## Quick way of raising matrices to indicies

1. The problem statement, all variables and given/known data

A given matrix $$A(x) =\left | \begin{array}{cc} cos(x)&sin(x)\\ -sin(x)&cos(x) \end{array}\right |$$

Find the term in the first row and second column A^{5}(x) when x = 18°

2. Relevant equations

3. The attempt at a solution

Instead of multiplying the matrix again and again by itself in a iterative procedure is there any quicker way?

Thanks
Thomas
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 Recognitions: Science Advisor For this particular matrix, why don't you find A^2 for general x, and use your knowledge of trigonometric identities...then you may see a pattern.
 A^2 = [ cos2x 2cosxsinx -2cosxsinx cos2x ] what I want is cos²x + sin²x so i get one, but what I got at the mooment doesn't seem to get me any where :( I wanted somthing like if the power is odd then you get -1 and even 1 in the first element, but can't see that happening :(

## Quick way of raising matrices to indicies

Since 2 cos x sin x = sin 2x, a pattern is emerging, just not the one you thought.
 aha so the formula for that specific elemnt is $$\sin 2^{n-1}x$$ Correct? Thanks Tom
 Maybe for $$A^{2^{n-1}}$$ but that doesn't help with $$A^5$$. In other words, multiply $$A^2$$ by $$A$$, not by $$A^2$$, to find $$A^3$$. (I know you know this -- your brain just went into overdrive and caused a blunder.)
 ahhh Im getting A^3 $$A(x) =\left | \begin{array}{cc} cos(x)cos(2x)-sin(x)sin(2x)& cos(x)cos(2x) +sin(x)sin(2x)\\ -cos(x)cos(2x)-sin(x)sin(2x)& cos(x)cos(2x)-sin(x)sin(2x) \end{array}\right |$$ where is this pattern? I can see they're all similar I might as well just expand to A^5 now :(
 What is the trig identity for cos(A+B)? For sin(A+B)? Also, your A^3 has two incorrect entries.
 cos(A+B) = cosACosB - sinAsinB sin(A+B) = sinAcosB + cosAsinB right? I can see how we can use RCos(x+a) for A^3 but I want to get A^5. There must be some relationship! Which of the terms are incorrect in A^3 btw for A^2 i got [cos2x sin2x -sin2x cos2x] Thanks Thomas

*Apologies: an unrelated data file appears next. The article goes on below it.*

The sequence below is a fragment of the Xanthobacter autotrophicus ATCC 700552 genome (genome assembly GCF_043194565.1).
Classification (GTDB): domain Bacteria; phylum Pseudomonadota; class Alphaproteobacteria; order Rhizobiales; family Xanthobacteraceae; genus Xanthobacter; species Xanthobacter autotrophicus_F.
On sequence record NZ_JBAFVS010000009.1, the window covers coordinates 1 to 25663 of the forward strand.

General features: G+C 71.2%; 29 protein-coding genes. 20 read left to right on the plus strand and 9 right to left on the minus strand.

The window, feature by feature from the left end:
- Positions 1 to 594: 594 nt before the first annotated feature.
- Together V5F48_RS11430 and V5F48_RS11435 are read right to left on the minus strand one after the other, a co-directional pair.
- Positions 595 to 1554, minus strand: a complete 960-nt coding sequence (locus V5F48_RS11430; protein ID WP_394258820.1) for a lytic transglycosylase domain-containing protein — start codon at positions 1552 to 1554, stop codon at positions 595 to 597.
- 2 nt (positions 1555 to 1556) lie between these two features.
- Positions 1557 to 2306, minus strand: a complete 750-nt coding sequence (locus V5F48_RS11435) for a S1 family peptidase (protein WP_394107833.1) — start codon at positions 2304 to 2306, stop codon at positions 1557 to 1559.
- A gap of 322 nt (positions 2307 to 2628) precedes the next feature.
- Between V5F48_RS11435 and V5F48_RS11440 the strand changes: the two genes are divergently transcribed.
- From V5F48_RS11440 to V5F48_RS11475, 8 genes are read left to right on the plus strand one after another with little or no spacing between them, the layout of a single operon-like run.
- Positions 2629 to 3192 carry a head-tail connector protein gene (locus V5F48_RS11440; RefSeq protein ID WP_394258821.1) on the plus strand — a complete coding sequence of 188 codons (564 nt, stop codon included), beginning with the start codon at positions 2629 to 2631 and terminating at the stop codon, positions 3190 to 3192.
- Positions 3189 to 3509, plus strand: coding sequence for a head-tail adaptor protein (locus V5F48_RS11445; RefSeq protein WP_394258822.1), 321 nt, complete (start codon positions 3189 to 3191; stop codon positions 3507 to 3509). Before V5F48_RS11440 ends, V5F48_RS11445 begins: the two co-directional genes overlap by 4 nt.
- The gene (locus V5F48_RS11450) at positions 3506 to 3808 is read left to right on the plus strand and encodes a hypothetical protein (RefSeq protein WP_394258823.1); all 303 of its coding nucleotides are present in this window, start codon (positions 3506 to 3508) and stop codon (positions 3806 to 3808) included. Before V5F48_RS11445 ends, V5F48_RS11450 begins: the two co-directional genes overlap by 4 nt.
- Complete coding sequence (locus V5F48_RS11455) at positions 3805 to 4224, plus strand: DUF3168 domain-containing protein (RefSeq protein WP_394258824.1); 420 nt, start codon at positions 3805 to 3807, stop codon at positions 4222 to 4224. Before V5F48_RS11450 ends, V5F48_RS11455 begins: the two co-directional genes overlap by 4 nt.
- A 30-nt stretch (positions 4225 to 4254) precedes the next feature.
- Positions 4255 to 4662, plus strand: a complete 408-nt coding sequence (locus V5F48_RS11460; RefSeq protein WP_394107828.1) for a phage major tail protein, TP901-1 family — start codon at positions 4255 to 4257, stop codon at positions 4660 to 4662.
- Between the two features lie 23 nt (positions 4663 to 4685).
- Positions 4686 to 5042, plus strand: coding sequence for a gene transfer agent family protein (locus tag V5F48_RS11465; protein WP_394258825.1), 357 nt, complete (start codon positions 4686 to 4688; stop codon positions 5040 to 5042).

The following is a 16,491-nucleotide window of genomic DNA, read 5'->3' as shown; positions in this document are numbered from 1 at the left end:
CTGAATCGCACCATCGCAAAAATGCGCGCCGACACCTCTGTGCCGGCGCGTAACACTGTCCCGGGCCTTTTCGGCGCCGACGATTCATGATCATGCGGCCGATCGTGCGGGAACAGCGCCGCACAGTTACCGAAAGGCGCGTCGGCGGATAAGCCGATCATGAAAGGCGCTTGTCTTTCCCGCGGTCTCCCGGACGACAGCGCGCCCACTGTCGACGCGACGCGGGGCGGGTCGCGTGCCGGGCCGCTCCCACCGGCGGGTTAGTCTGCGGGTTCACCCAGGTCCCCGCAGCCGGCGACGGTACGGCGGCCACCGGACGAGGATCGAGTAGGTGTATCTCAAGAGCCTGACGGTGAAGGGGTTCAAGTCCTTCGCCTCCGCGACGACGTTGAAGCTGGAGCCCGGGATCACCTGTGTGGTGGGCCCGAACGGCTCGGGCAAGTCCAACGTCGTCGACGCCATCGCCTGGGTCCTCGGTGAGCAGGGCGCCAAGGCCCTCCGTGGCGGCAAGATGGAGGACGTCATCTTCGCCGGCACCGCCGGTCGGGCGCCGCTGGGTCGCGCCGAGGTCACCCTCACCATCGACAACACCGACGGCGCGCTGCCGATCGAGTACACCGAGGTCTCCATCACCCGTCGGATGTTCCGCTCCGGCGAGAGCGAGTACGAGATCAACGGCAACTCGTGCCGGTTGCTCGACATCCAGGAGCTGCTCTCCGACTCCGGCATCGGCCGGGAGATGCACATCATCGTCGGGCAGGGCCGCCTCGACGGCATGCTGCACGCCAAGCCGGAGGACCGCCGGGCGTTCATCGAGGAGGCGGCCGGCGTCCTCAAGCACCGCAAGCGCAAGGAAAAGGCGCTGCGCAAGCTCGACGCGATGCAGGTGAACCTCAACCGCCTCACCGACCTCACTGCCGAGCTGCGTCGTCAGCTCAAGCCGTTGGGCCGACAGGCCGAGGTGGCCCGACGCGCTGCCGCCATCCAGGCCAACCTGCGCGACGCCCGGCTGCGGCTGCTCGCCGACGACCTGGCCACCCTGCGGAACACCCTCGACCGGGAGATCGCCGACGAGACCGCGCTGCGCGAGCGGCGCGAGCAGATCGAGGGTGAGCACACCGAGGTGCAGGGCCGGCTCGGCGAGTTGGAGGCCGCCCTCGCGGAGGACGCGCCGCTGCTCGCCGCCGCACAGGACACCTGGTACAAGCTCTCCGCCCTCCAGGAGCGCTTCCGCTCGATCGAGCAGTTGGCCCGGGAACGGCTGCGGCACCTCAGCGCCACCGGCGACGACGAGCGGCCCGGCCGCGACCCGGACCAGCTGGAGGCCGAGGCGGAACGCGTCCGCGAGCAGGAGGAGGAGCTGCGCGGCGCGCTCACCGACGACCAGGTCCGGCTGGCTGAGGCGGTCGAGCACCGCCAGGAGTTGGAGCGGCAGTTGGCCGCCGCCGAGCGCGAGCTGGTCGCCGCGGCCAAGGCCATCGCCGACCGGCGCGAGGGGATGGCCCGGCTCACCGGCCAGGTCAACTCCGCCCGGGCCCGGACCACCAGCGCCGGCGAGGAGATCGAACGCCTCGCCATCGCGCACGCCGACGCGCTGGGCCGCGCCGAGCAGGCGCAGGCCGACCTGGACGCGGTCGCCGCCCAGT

Admin I am sure BB means something much faster, but whenever I hear about anything raised to large integer power I think in terms of powers of 2, in this case it means A5=A*(A2)2 - that means just three multiplications instead of 5. The larger the exponent, the more you save.

 Quote by thomas49th btw for A^2 i got [cos2x sin2x -sin2x cos2x]

Can't you guess the correct pattern just from this!

Additional hint: A(x) corresponds to rotation through an angle of x.
 I can see A^2 = sin2x but I cannot see why that is so argghh! must be something really simple!!!
 A= [cos x sin x -sin x cos x] A^2= [cos 2x sin 2x -sin 2x cos 2x] A^3= what would you guess! Yes, it's very simple, sorry. Now compute A^3, and if it doesn't match your guess, then your computation is probably wrong, not your guess!
 Recognitions: Gold Member Science Advisor Staff Emeritus You might also note that $$\begin{bmatrix}cos(\theta) & sin(\theta) \\ -sin(\theta) & sin(\theta)\end{bmatrix}$$ corresponds to a rotation by -x degrees. Multiplying it by itself 5 times is the same as rotating by -5x degrees. In this case that is -5(18)= -90 degrees. The result is suprisingly simple.
 yeah I didn't think of that! still need to expand it manually to see the maths but bed time now Thanks for the help! Thomas

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